Execs weigh in on what Fernando Tatis deal means for Mets' Francisco Lindor

  • Oops!
    Something went wrong.
    Please try again later.
  • Oops!
    Something went wrong.
    Please try again later.
  • Oops!
    Something went wrong.
    Please try again later.
John Harper
·5 min read
  • Oops!
    Something went wrong.
    Please try again later.
  • Oops!
    Something went wrong.
    Please try again later.
  • Oops!
    Something went wrong.
    Please try again later.
Francisco Lindor jersey swap with No. 12 art
Francisco Lindor jersey swap with No. 12 art

At first glance, it would seem that 22-year old shortstop Fernando Tatis Jr.’s eye-popping deal with the San Diego Padres -- 14 years, $340 million -- has set the bar for what it could take for the Mets to sign Francisco Lindor to a contract extension.

Of course, it all depends how you break it down, since Tatis’ deal averages $24 million a year, which the Mets would happily pay right now to Lindor over 10 years.

And because Lindor is 27, five years older than Tatis, 10 years seems a more likely length of contract, much as Manny Machado received as a 26-year old free agent two years ago.

Nevertheless, baseball executives I spoke with on Thursday say they expect the $340 million figure to become something of a target number for Lindor.

“He’ll probably ask for $350 million now that it’s out there,” one MLB team exec said. “But what’s the length? If it's 10 years, the AAV (average annual value) would be much higher, but their camp will make the case that Lindor is more accomplished, with a longer track record as one of the most talented players in the game.

“The question is how far will the Mets go to keep him from getting to free agency (next winter). They can counter by pointing out it’s almost two separate contracts for Tatis, the first four years for $40 million and then 10 years for $300 million, when he’ll be close to the same age as Lindor is now.

“You also have to look at it like the Mets have some leverage, knowing there are going to be a handful of All-Star caliber shortstops available as free agents. But because they made a big trade for Lindor, I imagine they will feel pressure to get an extension done at some point.”

Let’s take those thoughts one by one:

- It’s true, according to reports the Tatis contract is structured so that he’ll make the big money over the final 10 years, or at the point he would have become a free agent. That helps the Padres, as by then they’ll be done with Yu Darvish’s expensive contract and have one-year left on Eric Hosmer’s $144 million deal.

In a sense, then, the exec is right as the final 10 years/$300 million becomes more of a true comp for Lindor, and the same deal that Machado received.

- It’s also true that if the Mets decide their shortstop’s asking price is too high, they could wait for free agency and the spectacular shortstop class that is on course to be available, including Corey Seager, Carlos Correa, Trevor Story, and Javier Baez, in addition to Lindor.

To sign someone other than Lindor, however, would mean giving up a second-round draft pick, something the Mets would rather not do, as Steve Cohen is on record saying he thinks it’s vital to beef up the franchise’s farm system.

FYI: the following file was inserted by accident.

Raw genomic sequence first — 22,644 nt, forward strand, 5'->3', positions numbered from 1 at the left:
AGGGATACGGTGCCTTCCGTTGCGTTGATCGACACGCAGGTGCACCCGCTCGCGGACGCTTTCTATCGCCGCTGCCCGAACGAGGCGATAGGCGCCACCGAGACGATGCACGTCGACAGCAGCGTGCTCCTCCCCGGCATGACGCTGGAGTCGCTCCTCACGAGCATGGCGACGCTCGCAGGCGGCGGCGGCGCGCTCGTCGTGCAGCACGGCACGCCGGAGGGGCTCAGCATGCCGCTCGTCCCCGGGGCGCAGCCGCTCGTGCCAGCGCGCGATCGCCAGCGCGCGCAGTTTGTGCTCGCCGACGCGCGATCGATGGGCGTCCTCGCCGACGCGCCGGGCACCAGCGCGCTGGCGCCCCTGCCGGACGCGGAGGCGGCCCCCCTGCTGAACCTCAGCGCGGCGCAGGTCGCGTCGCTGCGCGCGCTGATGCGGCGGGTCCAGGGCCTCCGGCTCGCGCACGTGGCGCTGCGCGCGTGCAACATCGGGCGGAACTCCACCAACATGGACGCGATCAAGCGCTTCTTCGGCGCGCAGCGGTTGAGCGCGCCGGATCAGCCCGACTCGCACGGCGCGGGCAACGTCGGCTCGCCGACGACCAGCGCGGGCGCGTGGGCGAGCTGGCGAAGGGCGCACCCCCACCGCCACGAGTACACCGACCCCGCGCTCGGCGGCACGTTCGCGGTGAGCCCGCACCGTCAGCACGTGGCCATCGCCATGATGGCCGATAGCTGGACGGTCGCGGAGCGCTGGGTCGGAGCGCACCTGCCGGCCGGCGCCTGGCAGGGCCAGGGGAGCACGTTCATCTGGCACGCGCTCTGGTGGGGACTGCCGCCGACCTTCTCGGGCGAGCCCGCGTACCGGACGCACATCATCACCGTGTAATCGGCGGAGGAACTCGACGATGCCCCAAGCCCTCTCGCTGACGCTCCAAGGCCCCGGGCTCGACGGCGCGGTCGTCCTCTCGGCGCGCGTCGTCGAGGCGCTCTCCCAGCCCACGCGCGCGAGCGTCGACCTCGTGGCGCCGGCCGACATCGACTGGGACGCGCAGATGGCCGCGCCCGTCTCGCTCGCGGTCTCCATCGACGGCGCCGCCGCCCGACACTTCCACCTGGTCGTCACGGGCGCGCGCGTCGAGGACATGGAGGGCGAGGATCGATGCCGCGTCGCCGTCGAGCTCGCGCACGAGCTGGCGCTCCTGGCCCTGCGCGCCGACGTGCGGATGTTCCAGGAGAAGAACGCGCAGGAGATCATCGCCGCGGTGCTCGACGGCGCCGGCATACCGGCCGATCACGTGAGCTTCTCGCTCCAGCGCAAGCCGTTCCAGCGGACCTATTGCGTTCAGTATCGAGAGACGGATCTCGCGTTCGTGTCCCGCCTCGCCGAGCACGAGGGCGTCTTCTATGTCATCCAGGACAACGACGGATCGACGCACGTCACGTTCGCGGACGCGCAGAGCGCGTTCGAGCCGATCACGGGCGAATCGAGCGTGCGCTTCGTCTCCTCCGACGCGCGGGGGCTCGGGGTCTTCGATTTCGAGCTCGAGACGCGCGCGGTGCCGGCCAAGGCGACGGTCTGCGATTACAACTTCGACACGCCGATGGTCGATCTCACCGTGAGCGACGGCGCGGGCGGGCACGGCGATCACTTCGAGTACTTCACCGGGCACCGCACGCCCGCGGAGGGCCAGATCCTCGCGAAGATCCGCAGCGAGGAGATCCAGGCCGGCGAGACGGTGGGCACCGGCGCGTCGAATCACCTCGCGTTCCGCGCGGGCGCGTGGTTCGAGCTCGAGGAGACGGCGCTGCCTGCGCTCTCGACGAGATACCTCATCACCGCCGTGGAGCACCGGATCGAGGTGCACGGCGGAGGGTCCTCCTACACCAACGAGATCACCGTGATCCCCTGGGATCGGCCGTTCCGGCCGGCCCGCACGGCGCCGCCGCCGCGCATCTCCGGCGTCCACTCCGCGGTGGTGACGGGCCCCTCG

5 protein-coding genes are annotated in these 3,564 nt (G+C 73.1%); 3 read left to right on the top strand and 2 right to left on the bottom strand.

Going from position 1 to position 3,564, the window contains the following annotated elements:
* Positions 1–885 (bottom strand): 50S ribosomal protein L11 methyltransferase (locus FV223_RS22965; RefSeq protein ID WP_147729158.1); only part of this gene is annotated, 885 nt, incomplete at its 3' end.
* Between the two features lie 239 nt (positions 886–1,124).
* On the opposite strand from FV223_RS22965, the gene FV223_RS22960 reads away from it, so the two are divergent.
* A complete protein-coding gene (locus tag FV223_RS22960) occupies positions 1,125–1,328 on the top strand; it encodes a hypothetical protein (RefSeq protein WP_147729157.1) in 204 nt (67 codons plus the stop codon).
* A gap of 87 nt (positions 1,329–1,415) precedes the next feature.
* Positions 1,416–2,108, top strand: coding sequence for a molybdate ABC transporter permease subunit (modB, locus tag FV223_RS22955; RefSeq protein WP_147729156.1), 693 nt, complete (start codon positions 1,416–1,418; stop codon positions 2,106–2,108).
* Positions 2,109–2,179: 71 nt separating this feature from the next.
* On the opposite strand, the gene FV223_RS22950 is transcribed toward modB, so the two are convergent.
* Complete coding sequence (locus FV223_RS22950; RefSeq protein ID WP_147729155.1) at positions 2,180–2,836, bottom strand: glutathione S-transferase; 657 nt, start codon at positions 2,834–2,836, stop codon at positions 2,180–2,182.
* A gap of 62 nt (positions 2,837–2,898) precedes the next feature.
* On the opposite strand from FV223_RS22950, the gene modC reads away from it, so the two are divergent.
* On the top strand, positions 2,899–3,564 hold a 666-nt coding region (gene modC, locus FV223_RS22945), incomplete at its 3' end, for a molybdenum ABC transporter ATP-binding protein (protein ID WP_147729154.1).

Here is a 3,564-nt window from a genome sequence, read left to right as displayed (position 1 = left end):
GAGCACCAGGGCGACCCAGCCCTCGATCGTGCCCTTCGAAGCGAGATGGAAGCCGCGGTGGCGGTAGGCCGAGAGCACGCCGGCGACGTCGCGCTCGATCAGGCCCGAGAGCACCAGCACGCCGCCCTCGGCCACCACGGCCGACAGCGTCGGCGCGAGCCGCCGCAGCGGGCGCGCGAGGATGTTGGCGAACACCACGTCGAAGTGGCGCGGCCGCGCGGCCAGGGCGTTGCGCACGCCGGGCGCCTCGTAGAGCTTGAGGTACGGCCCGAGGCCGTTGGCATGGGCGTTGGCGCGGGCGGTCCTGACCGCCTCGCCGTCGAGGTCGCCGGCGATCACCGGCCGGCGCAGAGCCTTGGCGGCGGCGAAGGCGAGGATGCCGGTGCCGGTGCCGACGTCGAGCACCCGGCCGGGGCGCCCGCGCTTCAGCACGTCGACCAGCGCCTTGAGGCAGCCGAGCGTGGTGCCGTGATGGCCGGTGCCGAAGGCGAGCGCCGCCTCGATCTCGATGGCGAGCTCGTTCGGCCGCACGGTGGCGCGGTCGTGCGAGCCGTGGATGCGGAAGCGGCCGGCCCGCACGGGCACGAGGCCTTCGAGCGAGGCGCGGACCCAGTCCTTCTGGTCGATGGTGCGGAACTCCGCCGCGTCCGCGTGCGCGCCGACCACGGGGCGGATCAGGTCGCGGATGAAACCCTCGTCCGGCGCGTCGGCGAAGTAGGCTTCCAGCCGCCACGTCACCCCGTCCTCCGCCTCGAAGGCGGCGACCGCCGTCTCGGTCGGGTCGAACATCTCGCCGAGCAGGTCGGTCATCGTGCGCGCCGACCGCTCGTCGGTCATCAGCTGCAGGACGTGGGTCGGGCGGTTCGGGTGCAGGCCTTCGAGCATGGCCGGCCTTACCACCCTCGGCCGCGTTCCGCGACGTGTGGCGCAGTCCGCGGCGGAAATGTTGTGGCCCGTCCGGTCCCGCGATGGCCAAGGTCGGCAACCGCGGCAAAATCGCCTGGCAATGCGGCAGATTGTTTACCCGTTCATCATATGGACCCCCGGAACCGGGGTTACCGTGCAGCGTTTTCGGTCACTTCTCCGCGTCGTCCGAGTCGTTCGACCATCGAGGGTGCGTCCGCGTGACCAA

- Finally, there does figure to be significant pressure on the Mets to lock up Lindor, especially since he has emerged as the only big-splash addition of Cohen’s first offseason as owner.

And while it surely makes sense to see how Lindor handles everything that comes with playing in New York before committing to a mega-deal, especially after he failed to put up his usual offensive numbers during the 60-game season in 2020, it’s also a gamble in that the closer he gets to free agency, the higher his price will climb if he’s playing well.

Which way should the Mets go? For comparison purposes it’s worth remembering the Dodgers went ahead and locked up Mookie Betts, whom they acquired in a Lindor-like trade last February, to a 12-year, $365 million deal before the season began. Though they did so in July, after the pandemic-shortened season was pushed back three-plus months.

In any case, it worked out perfectly for the Dodgers, as Betts showcased his spectacular overall game in October to help the Dodgers end their championship drought of 32 years.

Betts was 27 at the time, the same age as Lindor (he turns 28 in November), and he got a deal worth approximately $30 million per for 12 years, so perhaps that length is a target for the Mets’ new shortstop as well.

He hasn’t put up the offensive numbers to match Betts, who is considered perhaps the best player in baseball these days along with Mike Trout. But Lindor plays spectacular defense at shortstop, which has to be an important part of the equation.

“I think Betts’ $30 million a year is still the more relevant number (for Lindor),” a second team exec said. “Age and term are what makes the Tatis number stand out, but the AAV is more relevant. The $340 million might be looked at as a target number for a shortstop, but Lindor is going to want more than $24 million a year.

“So I think $30 million (a year) is the number. Lindor might look to stretch that beyond 10 years but is anybody going to want to be paying a shortstop that kind of money at age 38 or 39? Tatis is going to be, what, 35 or 36 when his deal is done.”

If the execs are right, then 10 years and $300 million figures to to be closer to the final number for Lindor, even if Tatis’ total of $340 million now becomes he shoots for.

OddsMoney LinePoint SpreadTotal Points
Washington
+135--
NY Mets
-164--